Tennessee sees 148% increase in unemployment insurance claims during week ending March 28; nationwide claims up 100%

Initial claims for unemployment insurance rates are increasing across the nation in the midst of COVID-19. (Courtesy Adobe Stock)
Initial claims for unemployment insurance rates are increasing across the nation in the midst of COVID-19. (Courtesy Adobe Stock)

Initial claims for unemployment insurance rates are increasing across the nation in the midst of COVID-19. (Courtesy Adobe Stock)

As the coronavirus pandemic continues and businesses lay off their employees, more Americans are filing claims for unemployment insurance.

An April 2 report from the U.S. Department of Labor found advance figures for seasonally adjusted initial claims in the week ending in March 28 was 6.6 million—a 100% increase over the prior week’s 3.3 million. One year ago, about 211,000 Americans filed initial claims the week ending March 30, 2019.

“Similar to last week’s unemployment claims numbers, today’s report reflects the sacrifices American workers are making for their families, neighbors and country in order to ‘slow the spread,’” U.S. Secretary of Labor Eugene Scalia said in a statement. “The Administration continues to act quickly to address this impact on American workers.”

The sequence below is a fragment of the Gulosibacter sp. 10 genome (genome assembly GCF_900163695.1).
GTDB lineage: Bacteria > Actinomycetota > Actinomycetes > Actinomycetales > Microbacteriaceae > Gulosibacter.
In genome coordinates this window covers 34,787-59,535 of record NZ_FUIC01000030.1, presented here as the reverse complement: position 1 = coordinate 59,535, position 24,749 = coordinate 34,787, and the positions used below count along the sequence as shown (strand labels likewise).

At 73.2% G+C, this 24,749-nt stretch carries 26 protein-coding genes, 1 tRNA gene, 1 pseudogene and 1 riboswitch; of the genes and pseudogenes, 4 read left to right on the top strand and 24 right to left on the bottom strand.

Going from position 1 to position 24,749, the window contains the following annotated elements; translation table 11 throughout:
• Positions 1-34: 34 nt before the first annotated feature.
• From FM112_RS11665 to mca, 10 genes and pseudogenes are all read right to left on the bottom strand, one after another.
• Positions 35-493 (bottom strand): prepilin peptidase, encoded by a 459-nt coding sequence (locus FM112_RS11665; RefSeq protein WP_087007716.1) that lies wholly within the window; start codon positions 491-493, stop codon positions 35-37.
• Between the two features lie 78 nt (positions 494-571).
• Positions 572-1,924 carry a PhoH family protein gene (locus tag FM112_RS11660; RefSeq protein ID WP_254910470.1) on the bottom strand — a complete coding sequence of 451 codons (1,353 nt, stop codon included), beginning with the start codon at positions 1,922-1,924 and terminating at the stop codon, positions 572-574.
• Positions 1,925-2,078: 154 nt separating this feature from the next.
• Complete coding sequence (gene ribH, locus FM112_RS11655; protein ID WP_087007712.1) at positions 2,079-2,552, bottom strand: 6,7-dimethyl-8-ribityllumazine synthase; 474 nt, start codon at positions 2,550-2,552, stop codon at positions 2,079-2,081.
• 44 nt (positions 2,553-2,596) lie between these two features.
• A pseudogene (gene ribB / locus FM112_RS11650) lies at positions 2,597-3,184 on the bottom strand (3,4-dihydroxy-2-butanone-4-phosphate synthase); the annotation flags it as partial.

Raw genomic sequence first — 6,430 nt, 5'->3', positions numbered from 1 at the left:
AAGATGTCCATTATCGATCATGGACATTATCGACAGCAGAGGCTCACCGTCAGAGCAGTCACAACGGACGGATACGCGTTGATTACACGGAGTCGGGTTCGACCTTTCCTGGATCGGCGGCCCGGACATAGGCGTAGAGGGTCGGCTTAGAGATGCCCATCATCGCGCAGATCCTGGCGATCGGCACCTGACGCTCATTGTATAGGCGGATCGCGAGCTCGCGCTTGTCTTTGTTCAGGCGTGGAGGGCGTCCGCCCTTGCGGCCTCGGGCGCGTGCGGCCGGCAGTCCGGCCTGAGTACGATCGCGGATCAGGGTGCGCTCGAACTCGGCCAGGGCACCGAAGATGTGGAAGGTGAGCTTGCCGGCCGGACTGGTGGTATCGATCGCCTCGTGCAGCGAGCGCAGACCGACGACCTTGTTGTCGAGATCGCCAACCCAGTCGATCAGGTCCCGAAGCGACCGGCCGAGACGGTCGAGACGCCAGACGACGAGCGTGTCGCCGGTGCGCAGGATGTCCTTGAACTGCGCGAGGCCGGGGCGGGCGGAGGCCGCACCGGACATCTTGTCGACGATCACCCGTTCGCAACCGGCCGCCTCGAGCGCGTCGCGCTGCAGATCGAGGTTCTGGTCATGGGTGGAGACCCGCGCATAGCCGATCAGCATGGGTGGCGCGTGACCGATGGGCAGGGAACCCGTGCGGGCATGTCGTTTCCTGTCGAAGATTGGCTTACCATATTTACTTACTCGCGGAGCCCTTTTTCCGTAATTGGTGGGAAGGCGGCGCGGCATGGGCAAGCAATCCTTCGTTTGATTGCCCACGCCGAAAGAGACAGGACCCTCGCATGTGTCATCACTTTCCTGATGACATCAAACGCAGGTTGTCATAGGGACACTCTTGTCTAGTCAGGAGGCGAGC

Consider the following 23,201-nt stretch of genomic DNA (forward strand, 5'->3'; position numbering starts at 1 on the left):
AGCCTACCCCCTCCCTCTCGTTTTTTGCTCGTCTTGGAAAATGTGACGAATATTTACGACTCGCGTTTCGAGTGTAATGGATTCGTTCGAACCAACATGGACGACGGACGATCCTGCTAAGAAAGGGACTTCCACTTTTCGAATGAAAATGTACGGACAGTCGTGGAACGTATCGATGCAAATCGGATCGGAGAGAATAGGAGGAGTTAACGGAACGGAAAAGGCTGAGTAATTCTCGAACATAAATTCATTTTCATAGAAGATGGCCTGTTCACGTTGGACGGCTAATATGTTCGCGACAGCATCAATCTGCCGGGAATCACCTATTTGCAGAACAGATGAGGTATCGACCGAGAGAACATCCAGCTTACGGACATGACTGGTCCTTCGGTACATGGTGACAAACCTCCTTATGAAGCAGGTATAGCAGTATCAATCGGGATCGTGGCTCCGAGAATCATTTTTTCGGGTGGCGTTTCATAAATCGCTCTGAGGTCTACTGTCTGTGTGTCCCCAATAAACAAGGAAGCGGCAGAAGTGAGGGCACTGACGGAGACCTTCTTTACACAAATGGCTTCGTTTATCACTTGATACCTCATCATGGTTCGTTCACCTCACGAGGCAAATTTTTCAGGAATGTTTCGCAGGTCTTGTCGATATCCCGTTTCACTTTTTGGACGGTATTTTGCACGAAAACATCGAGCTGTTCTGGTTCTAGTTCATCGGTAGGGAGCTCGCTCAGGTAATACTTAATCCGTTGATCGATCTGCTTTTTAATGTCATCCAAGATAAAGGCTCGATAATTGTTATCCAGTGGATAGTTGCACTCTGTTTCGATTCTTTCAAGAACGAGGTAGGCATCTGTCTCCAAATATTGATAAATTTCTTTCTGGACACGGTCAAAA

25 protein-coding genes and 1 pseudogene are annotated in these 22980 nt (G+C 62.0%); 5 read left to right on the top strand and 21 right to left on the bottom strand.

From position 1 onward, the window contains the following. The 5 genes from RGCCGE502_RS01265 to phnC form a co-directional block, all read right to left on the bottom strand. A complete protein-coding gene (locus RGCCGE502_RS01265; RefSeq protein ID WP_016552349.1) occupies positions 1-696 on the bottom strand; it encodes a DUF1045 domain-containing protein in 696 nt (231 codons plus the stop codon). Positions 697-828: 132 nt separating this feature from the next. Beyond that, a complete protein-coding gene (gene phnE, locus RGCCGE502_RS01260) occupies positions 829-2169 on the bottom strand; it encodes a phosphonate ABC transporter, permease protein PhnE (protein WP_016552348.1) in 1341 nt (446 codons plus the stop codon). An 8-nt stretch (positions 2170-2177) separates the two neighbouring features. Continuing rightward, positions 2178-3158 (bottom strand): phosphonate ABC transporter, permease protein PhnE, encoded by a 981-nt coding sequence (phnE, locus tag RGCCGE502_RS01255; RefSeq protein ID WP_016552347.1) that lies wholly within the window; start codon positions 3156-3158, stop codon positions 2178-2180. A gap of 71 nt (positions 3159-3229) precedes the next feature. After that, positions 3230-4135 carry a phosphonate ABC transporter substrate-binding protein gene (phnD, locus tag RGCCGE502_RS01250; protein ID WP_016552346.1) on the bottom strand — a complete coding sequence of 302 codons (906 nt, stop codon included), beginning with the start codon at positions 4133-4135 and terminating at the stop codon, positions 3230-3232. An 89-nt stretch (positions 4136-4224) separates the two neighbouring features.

Scalia said this action includes a rule the department adopted April 1 regarding paid leave provisions of the Families First Coronavirus Response Act and work to increase access to enhanced unemployment benefits laid out in the Coronavirus Aid, Relief and Economic Security Act passed last week.

“That legislation also contains significant incentives for businesses to retain workers and continue paying them, which will put businesses and workers in a better position to resume work and re-boot the economy once the virus is contained,” Scalia said.


According to the department, an initial claim is one filed by an unemployed individual following the parting from an employer, and this statistic is a key indicator when it comes to determining the strength of the nation’s economy. Officials said in the report that states identified unemployment increases in the services industry, particularly in the accommodation and food services sector.

Tennessee saw more than 94,000 initial claims filed last week, a 148% increase from the week prior, according to USDL data.

State officials in the report cited statewide layoffs in the following industries:


  • accommodation and food services;

  • retail trade;

  • health care and social assistance;

  • service;

  • administrative; and

  • waste management and remediation services.


For more information, visit www.dol.gov.

Wendy Sturges - Danica Smithwick



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